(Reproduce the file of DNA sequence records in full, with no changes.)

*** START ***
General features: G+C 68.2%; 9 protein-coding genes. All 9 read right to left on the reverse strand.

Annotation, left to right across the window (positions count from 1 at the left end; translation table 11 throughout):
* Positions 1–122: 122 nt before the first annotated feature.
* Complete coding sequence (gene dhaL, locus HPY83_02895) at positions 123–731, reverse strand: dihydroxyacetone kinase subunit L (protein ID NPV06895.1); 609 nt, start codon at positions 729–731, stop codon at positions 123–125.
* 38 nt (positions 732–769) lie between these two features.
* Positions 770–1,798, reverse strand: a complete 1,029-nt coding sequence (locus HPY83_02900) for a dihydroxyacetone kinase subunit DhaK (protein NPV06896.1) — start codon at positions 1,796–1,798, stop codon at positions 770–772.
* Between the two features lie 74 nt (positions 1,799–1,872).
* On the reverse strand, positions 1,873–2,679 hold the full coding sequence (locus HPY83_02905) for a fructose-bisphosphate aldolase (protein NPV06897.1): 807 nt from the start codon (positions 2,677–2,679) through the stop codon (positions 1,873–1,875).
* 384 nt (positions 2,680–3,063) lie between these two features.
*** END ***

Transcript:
General features: G+C 68.2%; 9 protein-coding genes. All 9 read right to left on the reverse strand.

Annotation, left to right across the window (positions count from 1 at the left end; translation table 11 throughout):
* Positions 1–122: 122 nt before the first annotated feature.
* Complete coding sequence (gene dhaL, locus HPY83_02895) at positions 123–731, reverse strand: dihydroxyacetone kinase subunit L (protein ID NPV06895.1); 609 nt, start codon at positions 729–731, stop codon at positions 123–125.
* 38 nt (positions 732–769) lie between these two features.
* Positions 770–1,798, reverse strand: a complete 1,029-nt coding sequence (locus HPY83_02900) for a dihydroxyacetone kinase subunit DhaK (protein NPV06896.1) — start codon at positions 1,796–1,798, stop codon at positions 770–772.
* Between the two features lie 74 nt (positions 1,799–1,872).
* On the reverse strand, positions 1,873–2,679 hold the full coding sequence (locus HPY83_02905) for a fructose-bisphosphate aldolase (protein NPV06897.1): 807 nt from the start codon (positions 2,677–2,679) through the stop codon (positions 1,873–1,875).
* 384 nt (positions 2,680–3,063) lie between these two features.